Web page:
Resist Segregation

Editorial

Published February 03, 2010, issue of February 12, 2010.
  • Print
  • Share Share

The need to restrain the burgeoning power of Jewish fundamentalism in Israel grows ever more urgent. The latest flashpoint is public transportation.

For several years, on an increasing number of public buses, women have been expected not only to cover their arms and legs, but also to board and sit separately from men, in the back of the vehicle. On January 31, in a long-awaited decision, Transportation Minister Yisrael Katz announced that these so-called “mehadrin lines” — borrowing a phrase that implies very strict adherence to religious rules — were legal as long as they were “voluntary.” He said that the state would not tolerate the use of threats or violence to enforce the separation, a pledge that became immediately suspect after he also said that he found no evidence of such coercion used against women.

That would be news to the women who more than three years ago petitioned Israel’s Supreme Court to ban gender-based segregation on public buses, using as proof their own experiences of harassment. The Israeli writer Naomi Ragen, an Orthodox Jew, was one of those petitioners. She had been physically threatened on the No. 40 bus in Jerusalem because she refused to give up her seat to a man.

For the operator of a public bus to suggest that women sit in the back is akin to the person behind the luncheonette counter in Greensboro, N.C., declining to serve the four black students who arrived there 50 years ago and tried to order some food. There is nothing voluntary about segregation. The mere suggestion is demeaning and unacceptable in modern society.

We fear that this continued diminishment of women’s rights will open up a dangerous wedge in the already fraught relationship between American Jews and Israel. In the last few months, a woman was arrested for wearing a prayer shawl at the Kotel, and another woman was hauled in for police interrogation just for praying there, as she had done for years. “Where does it end?” Ragen asked in 2007 after her experience on the bus, when she said there were 30 mehadrin bus lines in the country. Now estimates put the number between 56 and 90.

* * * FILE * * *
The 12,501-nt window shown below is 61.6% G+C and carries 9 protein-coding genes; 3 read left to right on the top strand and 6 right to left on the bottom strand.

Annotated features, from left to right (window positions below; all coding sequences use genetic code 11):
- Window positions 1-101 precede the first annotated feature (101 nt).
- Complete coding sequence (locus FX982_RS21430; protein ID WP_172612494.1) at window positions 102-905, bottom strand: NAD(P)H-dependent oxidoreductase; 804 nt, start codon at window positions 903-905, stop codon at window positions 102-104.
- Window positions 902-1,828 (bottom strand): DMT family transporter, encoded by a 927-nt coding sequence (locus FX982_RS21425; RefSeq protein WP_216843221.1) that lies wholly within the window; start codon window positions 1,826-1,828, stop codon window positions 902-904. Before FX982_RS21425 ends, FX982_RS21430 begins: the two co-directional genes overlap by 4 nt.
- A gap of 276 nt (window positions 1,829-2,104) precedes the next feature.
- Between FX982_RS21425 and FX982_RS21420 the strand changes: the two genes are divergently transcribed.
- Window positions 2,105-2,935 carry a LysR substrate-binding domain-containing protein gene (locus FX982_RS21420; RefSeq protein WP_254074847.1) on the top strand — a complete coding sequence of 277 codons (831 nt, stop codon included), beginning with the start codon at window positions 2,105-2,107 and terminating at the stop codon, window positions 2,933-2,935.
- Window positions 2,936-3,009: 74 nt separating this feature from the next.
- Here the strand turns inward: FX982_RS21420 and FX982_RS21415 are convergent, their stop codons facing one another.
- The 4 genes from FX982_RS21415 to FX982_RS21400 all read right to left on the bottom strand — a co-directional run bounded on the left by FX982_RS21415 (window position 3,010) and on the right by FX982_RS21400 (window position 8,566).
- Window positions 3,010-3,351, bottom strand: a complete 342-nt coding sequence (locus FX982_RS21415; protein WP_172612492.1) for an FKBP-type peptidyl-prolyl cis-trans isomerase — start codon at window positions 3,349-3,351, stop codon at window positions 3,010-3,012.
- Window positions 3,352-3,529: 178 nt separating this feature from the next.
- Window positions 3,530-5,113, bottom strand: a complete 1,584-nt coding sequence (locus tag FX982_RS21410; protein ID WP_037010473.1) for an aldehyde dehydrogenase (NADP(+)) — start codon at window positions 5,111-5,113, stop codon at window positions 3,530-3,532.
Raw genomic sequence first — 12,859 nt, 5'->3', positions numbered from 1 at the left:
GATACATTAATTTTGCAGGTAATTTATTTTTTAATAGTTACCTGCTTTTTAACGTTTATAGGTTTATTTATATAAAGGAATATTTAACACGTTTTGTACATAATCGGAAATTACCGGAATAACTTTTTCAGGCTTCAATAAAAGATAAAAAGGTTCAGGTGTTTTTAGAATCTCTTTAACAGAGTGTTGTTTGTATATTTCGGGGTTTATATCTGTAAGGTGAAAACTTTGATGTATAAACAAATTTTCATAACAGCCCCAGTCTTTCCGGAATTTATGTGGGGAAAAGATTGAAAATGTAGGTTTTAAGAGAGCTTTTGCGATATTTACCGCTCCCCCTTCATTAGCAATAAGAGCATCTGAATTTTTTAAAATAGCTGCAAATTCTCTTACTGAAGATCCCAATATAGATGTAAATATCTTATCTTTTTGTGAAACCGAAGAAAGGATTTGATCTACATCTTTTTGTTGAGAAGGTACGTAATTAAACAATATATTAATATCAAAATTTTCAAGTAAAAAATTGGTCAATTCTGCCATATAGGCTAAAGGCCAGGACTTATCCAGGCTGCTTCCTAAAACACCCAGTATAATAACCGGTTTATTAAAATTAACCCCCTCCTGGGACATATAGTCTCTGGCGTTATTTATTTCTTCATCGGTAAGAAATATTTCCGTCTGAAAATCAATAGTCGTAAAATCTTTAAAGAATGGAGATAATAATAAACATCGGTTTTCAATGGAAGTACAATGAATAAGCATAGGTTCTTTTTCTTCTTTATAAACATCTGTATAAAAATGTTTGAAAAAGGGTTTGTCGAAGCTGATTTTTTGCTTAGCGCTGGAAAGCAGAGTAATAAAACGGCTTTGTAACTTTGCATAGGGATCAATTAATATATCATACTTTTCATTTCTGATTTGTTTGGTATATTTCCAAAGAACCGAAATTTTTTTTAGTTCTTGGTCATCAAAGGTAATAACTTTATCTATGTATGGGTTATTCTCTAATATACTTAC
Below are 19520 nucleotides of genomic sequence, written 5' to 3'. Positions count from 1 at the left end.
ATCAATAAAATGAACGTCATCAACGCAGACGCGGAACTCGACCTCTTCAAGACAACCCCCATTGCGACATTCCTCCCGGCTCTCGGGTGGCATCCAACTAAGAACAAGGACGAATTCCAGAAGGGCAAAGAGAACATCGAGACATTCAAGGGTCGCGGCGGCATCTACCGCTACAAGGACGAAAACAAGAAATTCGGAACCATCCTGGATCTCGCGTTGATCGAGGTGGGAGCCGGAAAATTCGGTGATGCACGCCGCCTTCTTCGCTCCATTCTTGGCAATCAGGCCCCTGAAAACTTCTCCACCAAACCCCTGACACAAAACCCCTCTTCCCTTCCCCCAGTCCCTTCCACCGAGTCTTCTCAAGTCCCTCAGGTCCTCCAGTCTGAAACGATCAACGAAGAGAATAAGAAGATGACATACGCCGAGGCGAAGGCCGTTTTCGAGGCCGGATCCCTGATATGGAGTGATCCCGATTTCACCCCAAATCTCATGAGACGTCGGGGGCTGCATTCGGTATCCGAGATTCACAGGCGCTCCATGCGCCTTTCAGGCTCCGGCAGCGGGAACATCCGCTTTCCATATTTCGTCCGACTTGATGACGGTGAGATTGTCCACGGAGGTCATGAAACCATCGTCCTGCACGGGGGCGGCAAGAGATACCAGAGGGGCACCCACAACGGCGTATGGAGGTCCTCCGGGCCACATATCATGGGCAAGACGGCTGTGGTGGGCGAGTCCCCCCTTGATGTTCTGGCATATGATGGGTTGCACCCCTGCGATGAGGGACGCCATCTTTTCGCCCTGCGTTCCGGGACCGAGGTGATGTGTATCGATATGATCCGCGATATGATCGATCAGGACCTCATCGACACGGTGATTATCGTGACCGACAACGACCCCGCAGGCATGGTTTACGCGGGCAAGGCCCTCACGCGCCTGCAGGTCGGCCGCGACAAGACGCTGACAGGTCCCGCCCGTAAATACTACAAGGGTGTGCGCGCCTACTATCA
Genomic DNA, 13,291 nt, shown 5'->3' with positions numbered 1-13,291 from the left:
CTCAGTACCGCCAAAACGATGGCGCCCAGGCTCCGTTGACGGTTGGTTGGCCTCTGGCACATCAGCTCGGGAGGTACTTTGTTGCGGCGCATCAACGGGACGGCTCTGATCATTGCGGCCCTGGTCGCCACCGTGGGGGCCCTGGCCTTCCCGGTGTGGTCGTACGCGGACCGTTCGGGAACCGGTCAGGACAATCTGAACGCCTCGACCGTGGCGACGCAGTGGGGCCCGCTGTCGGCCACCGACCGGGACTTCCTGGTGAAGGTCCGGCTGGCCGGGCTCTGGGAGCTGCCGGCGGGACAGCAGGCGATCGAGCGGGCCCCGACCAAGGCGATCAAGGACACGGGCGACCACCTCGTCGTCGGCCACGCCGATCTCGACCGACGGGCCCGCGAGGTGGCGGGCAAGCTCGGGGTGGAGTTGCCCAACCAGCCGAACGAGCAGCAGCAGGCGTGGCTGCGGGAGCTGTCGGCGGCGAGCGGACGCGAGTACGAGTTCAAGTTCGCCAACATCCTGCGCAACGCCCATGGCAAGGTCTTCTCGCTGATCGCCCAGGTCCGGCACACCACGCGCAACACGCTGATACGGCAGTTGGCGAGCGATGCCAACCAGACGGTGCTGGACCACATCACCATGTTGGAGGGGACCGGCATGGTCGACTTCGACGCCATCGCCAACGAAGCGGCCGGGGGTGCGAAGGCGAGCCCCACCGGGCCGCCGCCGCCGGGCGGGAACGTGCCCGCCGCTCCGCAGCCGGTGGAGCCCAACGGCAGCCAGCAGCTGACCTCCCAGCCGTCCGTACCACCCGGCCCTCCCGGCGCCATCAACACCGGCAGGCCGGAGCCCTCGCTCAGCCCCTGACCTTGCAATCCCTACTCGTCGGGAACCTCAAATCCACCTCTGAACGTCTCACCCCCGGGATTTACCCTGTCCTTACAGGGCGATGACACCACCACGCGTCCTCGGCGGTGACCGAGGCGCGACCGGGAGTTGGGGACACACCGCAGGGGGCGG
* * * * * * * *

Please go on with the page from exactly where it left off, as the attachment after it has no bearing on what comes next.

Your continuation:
Supporters of Israel must strongly protest Katz’s acquiescence to the segregationists. The right of Haredi men and women to live and worship as they please must be protected, of course. But Israel’s public sphere must be open to all. In a 21st-century democracy, no one should be relegated to the back of the bus.


The Jewish Daily Forward welcomes reader comments in order to promote thoughtful discussion on issues of importance to the Jewish community. In the interest of maintaining a civil forum, The Jewish Daily Forwardrequires that all commenters be appropriately respectful toward our writers, other commenters and the subjects of the articles. Vigorous debate and reasoned critique are welcome; name-calling and personal invective are not. While we generally do not seek to edit or actively moderate comments, our spam filter prevents most links and certain key words from being posted and The Jewish Daily Forward reserves the right to remove comments for any reason.





Find us on Facebook!
  • "You wouldn’t send someone for a math test without teaching them math." Why is sex ed still so taboo among religious Jews?
  • Russia's playing the "Jew card"...again.
  • "Israel should deal with this discrimination against Americans on its own merits... not simply as a bargaining chip for easy entry to the U.S." Do you agree?
  • For Moroccan Jews, the end of Passover means Mimouna. Terbhou ou Tse'dou! (good luck) How do you celebrate?
  • Calling all Marx Brothers fans!
  • What's it like to run the Palestine International Marathon as a Jew?
  • Does Israel have a racism problem?
  • This 007 hates guns, drives a Prius, and oh yeah — goes to shul with Scarlett Johansson's dad.
  • Meet Alvin Wong. He's the happiest man in America — and an observant Jew. The key to happiness? "Humility."
  • "My first bra was a training bra, a sports bra that gave the illusion of a flat chest."
  • "If the people of Rwanda can heal their broken hearts and accept the Other as human, so can we."
  • Aribert Heim, the "Butcher of Mauthausen," died a free man. How did he escape justice?
  • This guy skipped out on seder at his mom's and won a $1 million in a poker tournament. Worth it?
  • Sigal Samuel's family amulet isn't just rumored to have magical powers. It's also a symbol of how Jewish and Indian rituals became intertwined over the centuries. http://jd.fo/a3BvD Only three days left to submit! Tell us the story of your family's Jewish heirloom.
  • British Jews are having their 'Open Hillel' moment. Do you think Israel advocacy on campus runs the risk of excluding some Jewish students?
  • from-cache

Would you like to receive updates about new stories?




















We will not share your e-mail address or other personal information.

Already subscribed? Manage your subscription.